31 October 2005

Technical Difficulties

Sorry about the photo problems. I'm not a computer expert, and I'm not sure what the problem is... I got the tourney picture back up, but the go table picture is displaying funny. For now, if you click on it, you can get a better look at it. I will try to fix it ASAP.

We had a beautiful fall weekend in Rochester, the first in about three weeks. The sun was shining, the fall color was beautiful, and it was about 62 degrees out. We took the kids for a walk on the beach, down along the Genesee River and generally had a great time. Will post pics (when I figure out how it's done).

I played a few more games online and finally won my first game against a real, live person! I am very happy about that. Maybe now my confidence will start to return.

I also finally got to play ChiyoDad. After reading his blog (Which you should do, if you haven't already) I've been trying to catch him online without any luck. Thanks, ChiyoDad!

I will not be posting tomorrow as an article I wrote will be in the American Go E-Journal. If you are not a subscriber, you can check it out at http://www.usgo.org/e-journal.asp.

29 October 2005

My New Go Setup

The table is a trunk, with storage space inside, made in Vietnam. The stools are from India. I got the three of them for about $120 at Target, of all places.

Sory if the picture's a little washed out, my camera battery died. I took this with the cell phone.
It was a lot easier to convince the wife on this one than a $400 table board. I’ll move it to the window later so that the bowls can go on the ledge.

28 October 2005

Choke Artist?

I seem to have a psychological barrier while playing on KGS.

A while back, I had finally got up the nerve to try out NNGS, the No Name Go Server.    NNGS was apparently started by a group of people who were unsatisfied with (or banned from) IGS due to politics.   I downloaded the client and played my first game.   I went up against someone who was totally anonymous and apparently had no interest in the game other than racking up another win.   (I know it is hard to believe there are actually players on the Internet like that).   At the end of the game, I had difficulty figuring out how to terminate the match and run the score.   Perhaps it was a software error (most likely the software between my ears) but I couldn’t get the client to mark dead groups properly.   My opponent got pretty frustrated, and that was it for me on NNGS.

Now, I find that when I play at the Club in real life, or against the bots on KGS, I do great.   (Well, 24k great).   But when I play a real person, It’s like I lose four stones in strength.   I fall apart and make simple mistakes.   (I’m sure I’m going to get a lot of game requests now…)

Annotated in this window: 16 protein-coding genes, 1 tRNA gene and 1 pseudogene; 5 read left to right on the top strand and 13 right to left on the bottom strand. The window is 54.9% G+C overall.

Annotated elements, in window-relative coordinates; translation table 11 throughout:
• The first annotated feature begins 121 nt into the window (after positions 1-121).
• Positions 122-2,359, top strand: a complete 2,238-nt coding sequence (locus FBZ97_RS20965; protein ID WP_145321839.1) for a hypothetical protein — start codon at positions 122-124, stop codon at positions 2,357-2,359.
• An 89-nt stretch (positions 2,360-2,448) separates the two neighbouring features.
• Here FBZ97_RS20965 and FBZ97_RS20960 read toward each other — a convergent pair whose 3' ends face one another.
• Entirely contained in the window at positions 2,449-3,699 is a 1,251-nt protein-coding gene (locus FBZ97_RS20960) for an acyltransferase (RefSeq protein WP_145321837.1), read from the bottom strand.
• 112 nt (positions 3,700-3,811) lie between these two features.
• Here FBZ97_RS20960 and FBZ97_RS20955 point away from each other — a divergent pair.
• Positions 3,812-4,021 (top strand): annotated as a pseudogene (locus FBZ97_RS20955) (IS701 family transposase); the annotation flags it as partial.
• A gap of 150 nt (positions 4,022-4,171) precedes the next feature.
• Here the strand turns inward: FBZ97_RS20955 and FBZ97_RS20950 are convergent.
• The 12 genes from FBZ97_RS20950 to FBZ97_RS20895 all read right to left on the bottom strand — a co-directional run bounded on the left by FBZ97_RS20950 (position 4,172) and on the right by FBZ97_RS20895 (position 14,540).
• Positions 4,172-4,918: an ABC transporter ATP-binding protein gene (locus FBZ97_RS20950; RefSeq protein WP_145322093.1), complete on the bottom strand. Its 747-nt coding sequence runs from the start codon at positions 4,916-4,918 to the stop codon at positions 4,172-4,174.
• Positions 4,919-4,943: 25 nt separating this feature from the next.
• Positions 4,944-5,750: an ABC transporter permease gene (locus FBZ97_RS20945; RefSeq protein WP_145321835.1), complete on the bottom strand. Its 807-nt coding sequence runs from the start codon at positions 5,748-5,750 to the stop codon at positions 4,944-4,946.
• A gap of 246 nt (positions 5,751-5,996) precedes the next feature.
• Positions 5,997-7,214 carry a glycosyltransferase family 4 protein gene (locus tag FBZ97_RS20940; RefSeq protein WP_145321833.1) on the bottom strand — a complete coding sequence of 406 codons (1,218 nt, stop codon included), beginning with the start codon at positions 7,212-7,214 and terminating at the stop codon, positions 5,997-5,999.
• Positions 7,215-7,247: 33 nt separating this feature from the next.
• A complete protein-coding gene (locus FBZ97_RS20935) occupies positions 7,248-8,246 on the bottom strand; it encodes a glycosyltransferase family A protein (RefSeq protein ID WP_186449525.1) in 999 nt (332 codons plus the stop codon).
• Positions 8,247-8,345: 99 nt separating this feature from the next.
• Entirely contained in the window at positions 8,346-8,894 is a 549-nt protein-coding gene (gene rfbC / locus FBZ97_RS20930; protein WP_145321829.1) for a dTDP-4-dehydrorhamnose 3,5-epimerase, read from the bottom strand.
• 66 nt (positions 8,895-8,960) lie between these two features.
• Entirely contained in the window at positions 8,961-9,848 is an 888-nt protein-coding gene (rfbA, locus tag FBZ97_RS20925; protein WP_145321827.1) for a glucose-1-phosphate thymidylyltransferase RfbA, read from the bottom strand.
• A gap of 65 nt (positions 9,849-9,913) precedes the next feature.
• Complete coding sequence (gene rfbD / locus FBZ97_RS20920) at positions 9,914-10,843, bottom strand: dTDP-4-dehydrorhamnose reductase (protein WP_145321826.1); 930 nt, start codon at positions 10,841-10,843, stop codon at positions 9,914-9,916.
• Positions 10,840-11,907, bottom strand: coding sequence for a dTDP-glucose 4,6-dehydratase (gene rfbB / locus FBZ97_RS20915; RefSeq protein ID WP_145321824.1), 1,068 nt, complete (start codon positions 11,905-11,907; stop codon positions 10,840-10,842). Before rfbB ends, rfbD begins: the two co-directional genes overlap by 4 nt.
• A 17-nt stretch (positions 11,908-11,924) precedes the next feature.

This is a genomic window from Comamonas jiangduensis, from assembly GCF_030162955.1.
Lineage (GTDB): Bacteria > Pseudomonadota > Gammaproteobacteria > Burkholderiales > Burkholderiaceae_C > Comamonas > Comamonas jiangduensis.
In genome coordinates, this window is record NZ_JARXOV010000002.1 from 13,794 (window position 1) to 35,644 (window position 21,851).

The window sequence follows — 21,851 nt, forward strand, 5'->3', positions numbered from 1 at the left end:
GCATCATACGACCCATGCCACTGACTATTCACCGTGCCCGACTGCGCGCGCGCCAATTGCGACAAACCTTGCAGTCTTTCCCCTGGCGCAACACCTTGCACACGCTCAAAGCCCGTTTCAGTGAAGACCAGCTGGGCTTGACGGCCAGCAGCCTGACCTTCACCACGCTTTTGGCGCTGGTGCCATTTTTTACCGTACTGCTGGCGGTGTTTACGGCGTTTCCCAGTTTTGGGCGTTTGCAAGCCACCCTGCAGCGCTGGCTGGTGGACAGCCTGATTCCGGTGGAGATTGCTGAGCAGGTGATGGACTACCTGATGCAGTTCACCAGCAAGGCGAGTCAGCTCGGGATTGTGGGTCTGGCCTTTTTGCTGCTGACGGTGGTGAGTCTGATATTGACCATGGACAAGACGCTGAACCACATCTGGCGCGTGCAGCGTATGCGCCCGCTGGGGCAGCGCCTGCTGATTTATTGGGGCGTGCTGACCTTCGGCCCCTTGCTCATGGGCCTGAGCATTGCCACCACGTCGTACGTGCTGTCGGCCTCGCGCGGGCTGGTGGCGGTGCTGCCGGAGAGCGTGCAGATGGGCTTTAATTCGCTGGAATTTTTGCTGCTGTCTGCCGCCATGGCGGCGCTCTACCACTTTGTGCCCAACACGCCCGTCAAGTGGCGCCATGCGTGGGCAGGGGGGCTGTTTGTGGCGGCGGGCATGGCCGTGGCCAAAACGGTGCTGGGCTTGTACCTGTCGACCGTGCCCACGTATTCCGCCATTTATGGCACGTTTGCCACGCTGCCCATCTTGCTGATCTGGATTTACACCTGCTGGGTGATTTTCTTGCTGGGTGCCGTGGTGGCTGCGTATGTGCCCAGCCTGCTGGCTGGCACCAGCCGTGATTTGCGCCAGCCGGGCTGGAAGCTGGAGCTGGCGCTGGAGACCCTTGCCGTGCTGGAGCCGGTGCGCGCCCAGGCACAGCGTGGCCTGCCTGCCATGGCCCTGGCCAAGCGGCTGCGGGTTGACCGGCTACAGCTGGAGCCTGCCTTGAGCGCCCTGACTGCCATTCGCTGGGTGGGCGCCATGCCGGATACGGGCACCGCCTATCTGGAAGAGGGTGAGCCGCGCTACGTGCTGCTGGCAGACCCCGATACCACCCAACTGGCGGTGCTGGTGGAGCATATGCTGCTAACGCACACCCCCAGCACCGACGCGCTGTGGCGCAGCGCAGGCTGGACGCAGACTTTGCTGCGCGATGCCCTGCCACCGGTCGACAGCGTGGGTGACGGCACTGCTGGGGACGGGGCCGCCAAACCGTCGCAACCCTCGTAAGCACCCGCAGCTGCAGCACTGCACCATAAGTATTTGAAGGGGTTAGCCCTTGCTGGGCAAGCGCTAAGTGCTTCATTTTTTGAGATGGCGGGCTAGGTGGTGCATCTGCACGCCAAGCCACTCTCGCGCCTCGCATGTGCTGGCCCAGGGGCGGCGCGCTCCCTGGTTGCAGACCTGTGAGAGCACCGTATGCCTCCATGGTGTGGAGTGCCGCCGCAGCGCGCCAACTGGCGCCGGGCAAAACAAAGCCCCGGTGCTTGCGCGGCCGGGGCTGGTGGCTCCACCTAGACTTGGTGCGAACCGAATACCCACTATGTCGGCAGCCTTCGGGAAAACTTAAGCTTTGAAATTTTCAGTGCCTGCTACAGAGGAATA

I guess there’s only one way to overcome this. I’m going to have to lose a lot of games.

27 October 2005

Dan-level game at the Tournament

Greg Lefler Memorial Tournament, Pt. 3

My second round, I played… you guessed it, White with a handicap. 5 stones this time.

I have to say, I have the utmost respect for my opponent in the second round.   He was a thoughtful player who put everything he had into it and fought well.

We got a tutorial on the clock to start off so things went smoother already.   The game was very evenly matched for the first 150 or so moves.   Both us have similar playing styles, concentrating on building frameworks in the opening.   I realized I could never win with that strategy in a handicap game and I wanted to win badly.   We got into a fight in the lower right which spilled all across the board, blowing out all the moyos and creating general chaos.   We were both treading carefully at this point, knowing that one mistake with our groups in the center could mean life or death.

Finally I see a weak spot in one of his large groups.   I started building up and it became apparent I had a chance at killing a 15-point or so group and swinging the game completely around. He saw it, too.

My hands were trembling as I placed each stone.   I had to give up on proper holding of the stone because I was afraid I was going to knock the other stones and mess up the board.

Black was at the end of Basic Time and about to go into Byo-Yomi when I finally found the right move and killed his group.   That was the end of it.   We kept playing for practice but at that point he acknowledged the defeat and the pressure was off.

I had hoped to play a third round but we were running behind schedule at that point.   With the third round scheduled for 3:30 and most of the players leaving for lunch, I reported my win and went home to sign up for the North American Oza in New York City.

26 October 2005

Greg Lefler Memorial Tournament, Pt. 2